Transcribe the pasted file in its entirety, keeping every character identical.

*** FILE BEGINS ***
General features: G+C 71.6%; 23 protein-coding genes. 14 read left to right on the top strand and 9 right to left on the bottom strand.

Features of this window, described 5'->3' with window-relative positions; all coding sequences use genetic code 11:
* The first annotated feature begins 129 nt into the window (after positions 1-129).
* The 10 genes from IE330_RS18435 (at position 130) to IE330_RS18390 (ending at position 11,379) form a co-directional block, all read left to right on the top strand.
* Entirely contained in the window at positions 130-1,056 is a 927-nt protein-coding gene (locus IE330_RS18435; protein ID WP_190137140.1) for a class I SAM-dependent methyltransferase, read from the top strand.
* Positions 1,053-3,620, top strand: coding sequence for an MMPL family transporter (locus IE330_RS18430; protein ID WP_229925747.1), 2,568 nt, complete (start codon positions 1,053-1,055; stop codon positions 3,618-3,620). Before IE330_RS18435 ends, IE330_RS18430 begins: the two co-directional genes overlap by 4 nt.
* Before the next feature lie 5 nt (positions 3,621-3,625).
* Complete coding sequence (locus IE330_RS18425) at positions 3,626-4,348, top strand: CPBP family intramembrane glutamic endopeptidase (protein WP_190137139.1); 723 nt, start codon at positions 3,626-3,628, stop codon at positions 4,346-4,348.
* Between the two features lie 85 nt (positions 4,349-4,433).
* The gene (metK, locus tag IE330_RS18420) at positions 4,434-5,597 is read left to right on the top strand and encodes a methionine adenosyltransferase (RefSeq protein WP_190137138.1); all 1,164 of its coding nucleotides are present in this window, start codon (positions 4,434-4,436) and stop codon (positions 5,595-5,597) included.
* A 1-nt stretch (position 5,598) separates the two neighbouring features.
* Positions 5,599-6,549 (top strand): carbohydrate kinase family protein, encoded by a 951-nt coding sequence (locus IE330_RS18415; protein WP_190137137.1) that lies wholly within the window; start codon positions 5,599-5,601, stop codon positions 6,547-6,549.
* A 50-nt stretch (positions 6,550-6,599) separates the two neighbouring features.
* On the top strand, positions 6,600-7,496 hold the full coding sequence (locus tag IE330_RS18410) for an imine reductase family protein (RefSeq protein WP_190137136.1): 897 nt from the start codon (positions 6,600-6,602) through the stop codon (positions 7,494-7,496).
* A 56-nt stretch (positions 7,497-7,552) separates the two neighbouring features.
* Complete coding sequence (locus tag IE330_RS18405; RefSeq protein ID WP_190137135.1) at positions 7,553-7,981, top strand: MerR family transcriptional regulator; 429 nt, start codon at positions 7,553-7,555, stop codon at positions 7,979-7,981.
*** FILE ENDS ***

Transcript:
General features: G+C 71.6%; 23 protein-coding genes. 14 read left to right on the top strand and 9 right to left on the bottom strand.

Features of this window, described 5'->3' with window-relative positions; all coding sequences use genetic code 11:
* The first annotated feature begins 129 nt into the window (after positions 1-129).
* The 10 genes from IE330_RS18435 (at position 130) to IE330_RS18390 (ending at position 11,379) form a co-directional block, all read left to right on the top strand.
* Entirely contained in the window at positions 130-1,056 is a 927-nt protein-coding gene (locus IE330_RS18435; protein ID WP_190137140.1) for a class I SAM-dependent methyltransferase, read from the top strand.
* Positions 1,053-3,620, top strand: coding sequence for an MMPL family transporter (locus IE330_RS18430; protein ID WP_229925747.1), 2,568 nt, complete (start codon positions 1,053-1,055; stop codon positions 3,618-3,620). Before IE330_RS18435 ends, IE330_RS18430 begins: the two co-directional genes overlap by 4 nt.
* Before the next feature lie 5 nt (positions 3,621-3,625).
* Complete coding sequence (locus IE330_RS18425) at positions 3,626-4,348, top strand: CPBP family intramembrane glutamic endopeptidase (protein WP_190137139.1); 723 nt, start codon at positions 3,626-3,628, stop codon at positions 4,346-4,348.
* Between the two features lie 85 nt (positions 4,349-4,433).
* The gene (metK, locus tag IE330_RS18420) at positions 4,434-5,597 is read left to right on the top strand and encodes a methionine adenosyltransferase (RefSeq protein WP_190137138.1); all 1,164 of its coding nucleotides are present in this window, start codon (positions 4,434-4,436) and stop codon (positions 5,595-5,597) included.
* A 1-nt stretch (position 5,598) separates the two neighbouring features.
* Positions 5,599-6,549 (top strand): carbohydrate kinase family protein, encoded by a 951-nt coding sequence (locus IE330_RS18415; protein WP_190137137.1) that lies wholly within the window; start codon positions 5,599-5,601, stop codon positions 6,547-6,549.
* A 50-nt stretch (positions 6,550-6,599) separates the two neighbouring features.
* On the top strand, positions 6,600-7,496 hold the full coding sequence (locus tag IE330_RS18410) for an imine reductase family protein (RefSeq protein WP_190137136.1): 897 nt from the start codon (positions 6,600-6,602) through the stop codon (positions 7,494-7,496).
* A 56-nt stretch (positions 7,497-7,552) separates the two neighbouring features.
* Complete coding sequence (locus tag IE330_RS18405; RefSeq protein ID WP_190137135.1) at positions 7,553-7,981, top strand: MerR family transcriptional regulator; 429 nt, start codon at positions 7,553-7,555, stop codon at positions 7,979-7,981.